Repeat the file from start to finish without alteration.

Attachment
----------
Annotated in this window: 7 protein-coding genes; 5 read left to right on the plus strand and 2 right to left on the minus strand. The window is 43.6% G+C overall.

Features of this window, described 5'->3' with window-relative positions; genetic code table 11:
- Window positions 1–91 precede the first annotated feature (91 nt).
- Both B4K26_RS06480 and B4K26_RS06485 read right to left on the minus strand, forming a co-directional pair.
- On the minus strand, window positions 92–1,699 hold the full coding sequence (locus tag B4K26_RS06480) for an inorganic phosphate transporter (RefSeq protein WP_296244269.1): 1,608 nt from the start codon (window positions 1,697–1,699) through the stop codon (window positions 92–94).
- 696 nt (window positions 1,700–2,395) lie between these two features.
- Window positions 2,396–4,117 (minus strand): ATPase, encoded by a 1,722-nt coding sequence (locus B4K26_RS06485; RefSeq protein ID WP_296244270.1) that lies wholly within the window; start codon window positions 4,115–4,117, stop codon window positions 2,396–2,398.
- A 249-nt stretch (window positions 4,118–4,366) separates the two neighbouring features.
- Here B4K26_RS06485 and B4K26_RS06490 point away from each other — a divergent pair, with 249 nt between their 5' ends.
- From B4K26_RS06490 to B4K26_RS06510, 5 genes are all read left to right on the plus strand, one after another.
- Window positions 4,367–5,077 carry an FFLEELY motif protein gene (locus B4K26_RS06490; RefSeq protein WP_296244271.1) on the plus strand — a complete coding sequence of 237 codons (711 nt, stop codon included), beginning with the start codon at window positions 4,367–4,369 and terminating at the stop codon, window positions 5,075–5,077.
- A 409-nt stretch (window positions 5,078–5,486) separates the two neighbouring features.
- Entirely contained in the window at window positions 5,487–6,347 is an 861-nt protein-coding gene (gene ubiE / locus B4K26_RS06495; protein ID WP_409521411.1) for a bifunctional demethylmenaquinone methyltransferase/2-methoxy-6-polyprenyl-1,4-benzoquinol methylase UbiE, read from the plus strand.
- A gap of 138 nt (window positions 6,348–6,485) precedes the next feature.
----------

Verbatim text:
Annotated in this window: 7 protein-coding genes; 5 read left to right on the plus strand and 2 right to left on the minus strand. The window is 43.6% G+C overall.

Features of this window, described 5'->3' with window-relative positions; genetic code table 11:
- Window positions 1–91 precede the first annotated feature (91 nt).
- Both B4K26_RS06480 and B4K26_RS06485 read right to left on the minus strand, forming a co-directional pair.
- On the minus strand, window positions 92–1,699 hold the full coding sequence (locus tag B4K26_RS06480) for an inorganic phosphate transporter (RefSeq protein WP_296244269.1): 1,608 nt from the start codon (window positions 1,697–1,699) through the stop codon (window positions 92–94).
- 696 nt (window positions 1,700–2,395) lie between these two features.
- Window positions 2,396–4,117 (minus strand): ATPase, encoded by a 1,722-nt coding sequence (locus B4K26_RS06485; RefSeq protein ID WP_296244270.1) that lies wholly within the window; start codon window positions 4,115–4,117, stop codon window positions 2,396–2,398.
- A 249-nt stretch (window positions 4,118–4,366) separates the two neighbouring features.
- Here B4K26_RS06485 and B4K26_RS06490 point away from each other — a divergent pair, with 249 nt between their 5' ends.
- From B4K26_RS06490 to B4K26_RS06510, 5 genes are all read left to right on the plus strand, one after another.
- Window positions 4,367–5,077 carry an FFLEELY motif protein gene (locus B4K26_RS06490; RefSeq protein WP_296244271.1) on the plus strand — a complete coding sequence of 237 codons (711 nt, stop codon included), beginning with the start codon at window positions 4,367–4,369 and terminating at the stop codon, window positions 5,075–5,077.
- A 409-nt stretch (window positions 5,078–5,486) separates the two neighbouring features.
- Entirely contained in the window at window positions 5,487–6,347 is an 861-nt protein-coding gene (gene ubiE / locus B4K26_RS06495; protein ID WP_409521411.1) for a bifunctional demethylmenaquinone methyltransferase/2-methoxy-6-polyprenyl-1,4-benzoquinol methylase UbiE, read from the plus strand.
- A gap of 138 nt (window positions 6,348–6,485) precedes the next feature.